Re: Recursion and efficiency

From: Major <>
Date: Tue, 7 Feb 1995 15:23:40 +0800

Hilmar Lapp <> writes:

> Well, my point of interest is the efficiency of recursive definitions
> compared to that of a iterative definition, that yields the same result.
> I consider efficiency both in terms of memory usage and time usage (of
> the STk-interpreter, of course).

Idealy the language implimentation would convert between forms giving
the user the best of both worlds: programming simplicity of recursive
definition and the efficiency of iterative definition. STk goes this
some of the time, Erik may be able to provide more detail.

> Or in other words: while programming in SCHEME/STk, should I try to avoid
> recursive definitions whenever it's possible without making the code a
> lot more complicated ? Or, is it just better the opposite way ? Is there
> any rule of thumb ? Are there some certain things, that, if used, make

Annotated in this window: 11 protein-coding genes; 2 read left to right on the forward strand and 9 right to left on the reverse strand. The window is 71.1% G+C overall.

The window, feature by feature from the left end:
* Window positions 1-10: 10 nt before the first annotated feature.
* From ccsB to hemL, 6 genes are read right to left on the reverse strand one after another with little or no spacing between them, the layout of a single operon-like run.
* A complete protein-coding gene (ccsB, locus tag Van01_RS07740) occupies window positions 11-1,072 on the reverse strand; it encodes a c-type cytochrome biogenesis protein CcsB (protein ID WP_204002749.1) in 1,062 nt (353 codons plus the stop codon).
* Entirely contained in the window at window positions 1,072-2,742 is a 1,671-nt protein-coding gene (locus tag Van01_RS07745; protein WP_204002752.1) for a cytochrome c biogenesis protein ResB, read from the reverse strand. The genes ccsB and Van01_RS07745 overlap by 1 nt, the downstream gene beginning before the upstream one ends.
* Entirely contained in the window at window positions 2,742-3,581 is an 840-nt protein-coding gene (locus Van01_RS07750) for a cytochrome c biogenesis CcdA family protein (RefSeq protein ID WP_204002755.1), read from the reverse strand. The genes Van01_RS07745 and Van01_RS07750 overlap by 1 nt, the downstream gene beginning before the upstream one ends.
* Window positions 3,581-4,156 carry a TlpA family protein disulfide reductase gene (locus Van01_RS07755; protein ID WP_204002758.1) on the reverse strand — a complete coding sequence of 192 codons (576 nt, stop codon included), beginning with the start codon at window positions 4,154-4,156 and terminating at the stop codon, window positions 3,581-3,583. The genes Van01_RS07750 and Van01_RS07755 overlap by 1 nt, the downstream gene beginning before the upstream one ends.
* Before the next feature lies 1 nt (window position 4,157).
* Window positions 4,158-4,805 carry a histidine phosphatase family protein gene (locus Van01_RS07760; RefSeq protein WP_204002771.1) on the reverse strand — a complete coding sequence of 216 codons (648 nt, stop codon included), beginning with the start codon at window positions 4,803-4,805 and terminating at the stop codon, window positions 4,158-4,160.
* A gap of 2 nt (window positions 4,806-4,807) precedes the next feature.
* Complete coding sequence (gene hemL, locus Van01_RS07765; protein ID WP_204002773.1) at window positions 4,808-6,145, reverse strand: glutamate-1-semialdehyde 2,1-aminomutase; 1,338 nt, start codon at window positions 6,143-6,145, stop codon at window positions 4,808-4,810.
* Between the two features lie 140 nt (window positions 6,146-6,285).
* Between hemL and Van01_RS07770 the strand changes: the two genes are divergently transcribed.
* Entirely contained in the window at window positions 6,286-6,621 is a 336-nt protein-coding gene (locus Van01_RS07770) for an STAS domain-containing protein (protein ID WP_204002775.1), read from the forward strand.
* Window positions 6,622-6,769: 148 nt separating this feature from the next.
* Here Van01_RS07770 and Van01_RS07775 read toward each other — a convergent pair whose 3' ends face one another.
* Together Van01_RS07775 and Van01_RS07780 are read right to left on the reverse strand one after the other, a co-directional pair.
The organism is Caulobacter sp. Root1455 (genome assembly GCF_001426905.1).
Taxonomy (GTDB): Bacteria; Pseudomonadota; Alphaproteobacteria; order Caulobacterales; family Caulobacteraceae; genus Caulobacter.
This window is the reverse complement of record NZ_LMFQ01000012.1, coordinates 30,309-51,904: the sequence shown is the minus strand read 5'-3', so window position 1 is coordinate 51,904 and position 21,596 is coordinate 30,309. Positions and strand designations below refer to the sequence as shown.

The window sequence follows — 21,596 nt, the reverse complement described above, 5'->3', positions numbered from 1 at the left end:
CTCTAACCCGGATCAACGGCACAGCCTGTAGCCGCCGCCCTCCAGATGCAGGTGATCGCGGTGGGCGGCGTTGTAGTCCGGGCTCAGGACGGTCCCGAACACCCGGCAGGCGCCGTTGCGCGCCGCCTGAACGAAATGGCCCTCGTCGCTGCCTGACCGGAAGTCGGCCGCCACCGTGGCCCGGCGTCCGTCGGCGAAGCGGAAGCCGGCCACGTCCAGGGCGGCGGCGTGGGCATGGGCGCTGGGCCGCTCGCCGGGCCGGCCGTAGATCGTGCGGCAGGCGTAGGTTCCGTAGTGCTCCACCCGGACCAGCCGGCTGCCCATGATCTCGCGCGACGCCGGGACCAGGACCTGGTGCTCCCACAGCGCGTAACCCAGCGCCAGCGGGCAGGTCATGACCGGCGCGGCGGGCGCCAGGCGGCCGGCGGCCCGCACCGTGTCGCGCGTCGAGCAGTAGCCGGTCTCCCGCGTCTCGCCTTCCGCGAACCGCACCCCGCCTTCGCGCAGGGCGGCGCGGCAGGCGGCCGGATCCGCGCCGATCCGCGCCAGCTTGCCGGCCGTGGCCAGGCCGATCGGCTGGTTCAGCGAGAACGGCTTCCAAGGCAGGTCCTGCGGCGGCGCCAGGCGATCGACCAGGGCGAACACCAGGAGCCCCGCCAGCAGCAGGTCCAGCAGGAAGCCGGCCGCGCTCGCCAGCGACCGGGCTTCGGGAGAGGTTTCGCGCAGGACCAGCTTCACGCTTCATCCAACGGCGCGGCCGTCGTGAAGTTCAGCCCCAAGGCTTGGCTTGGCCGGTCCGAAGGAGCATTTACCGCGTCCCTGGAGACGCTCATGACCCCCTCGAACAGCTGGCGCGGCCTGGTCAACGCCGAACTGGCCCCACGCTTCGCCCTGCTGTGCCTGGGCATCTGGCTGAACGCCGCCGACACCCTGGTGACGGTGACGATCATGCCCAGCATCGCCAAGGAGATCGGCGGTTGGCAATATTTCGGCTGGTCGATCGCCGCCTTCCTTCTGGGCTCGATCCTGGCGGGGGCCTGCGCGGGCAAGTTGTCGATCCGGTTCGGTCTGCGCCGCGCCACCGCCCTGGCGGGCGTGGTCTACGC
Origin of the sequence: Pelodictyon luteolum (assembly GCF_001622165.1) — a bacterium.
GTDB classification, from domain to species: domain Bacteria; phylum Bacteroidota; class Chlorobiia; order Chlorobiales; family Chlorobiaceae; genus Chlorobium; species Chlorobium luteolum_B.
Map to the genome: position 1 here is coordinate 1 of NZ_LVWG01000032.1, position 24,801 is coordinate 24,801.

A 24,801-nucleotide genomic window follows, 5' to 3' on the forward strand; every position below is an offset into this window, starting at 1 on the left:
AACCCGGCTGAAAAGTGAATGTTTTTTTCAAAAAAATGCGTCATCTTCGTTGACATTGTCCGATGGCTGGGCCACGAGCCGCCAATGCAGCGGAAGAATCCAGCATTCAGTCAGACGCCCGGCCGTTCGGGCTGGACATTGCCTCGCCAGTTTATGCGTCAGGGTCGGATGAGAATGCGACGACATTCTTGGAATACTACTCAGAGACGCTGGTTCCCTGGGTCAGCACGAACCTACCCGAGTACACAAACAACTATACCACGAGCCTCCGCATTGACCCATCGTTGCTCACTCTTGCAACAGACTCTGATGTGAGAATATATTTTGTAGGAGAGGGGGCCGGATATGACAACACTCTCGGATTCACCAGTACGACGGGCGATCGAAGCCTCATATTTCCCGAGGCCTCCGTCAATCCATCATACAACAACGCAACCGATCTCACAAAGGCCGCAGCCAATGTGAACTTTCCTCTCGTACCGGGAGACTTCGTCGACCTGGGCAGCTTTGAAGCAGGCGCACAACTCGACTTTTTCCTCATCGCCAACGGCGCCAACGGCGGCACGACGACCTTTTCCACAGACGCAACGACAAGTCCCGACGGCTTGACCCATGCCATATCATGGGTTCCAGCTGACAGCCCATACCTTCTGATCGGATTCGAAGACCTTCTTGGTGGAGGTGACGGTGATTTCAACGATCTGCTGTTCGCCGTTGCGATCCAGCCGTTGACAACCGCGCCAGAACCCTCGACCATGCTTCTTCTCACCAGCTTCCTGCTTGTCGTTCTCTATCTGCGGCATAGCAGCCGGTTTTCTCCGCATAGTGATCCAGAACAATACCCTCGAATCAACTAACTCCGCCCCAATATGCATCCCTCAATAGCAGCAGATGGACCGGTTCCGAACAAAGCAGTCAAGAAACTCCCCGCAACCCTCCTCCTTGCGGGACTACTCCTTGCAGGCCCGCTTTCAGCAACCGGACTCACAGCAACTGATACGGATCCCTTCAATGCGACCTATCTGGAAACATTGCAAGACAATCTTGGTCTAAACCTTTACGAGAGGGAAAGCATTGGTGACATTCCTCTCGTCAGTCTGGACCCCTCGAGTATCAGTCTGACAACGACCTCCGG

> recursion slow and inefficient ?

Remember the general rule of programming: 5% of the code gets 95% of
the cycles. Steps of optimization:
1. Write your whole program using the simplest forms
2. Get your program working correctly (its amazing how many people
   spend a whole lot of programmer time makeing programs which produce
   the wrong answer faster and faster)
3. See if your program is running fast enough for your purposes. If it
   is you can go on to other, more interesting, things rather than
   wasting time on optimization. Again it is amazing how many people
   spend their lives making a program which takes 5 seconds to run 10%
4. If you really need to optimize, figure out which is the critical
   5%. If you have tools to do thus USE THEM. You intuitions as to
   which code is most critical to performance will often be wrong.
5. Make the 5% go faster. Convert to iterative, convert to C, convert
   to assembler, etc.

Received on Tue Feb 07 1995 - 08:27:16 CET

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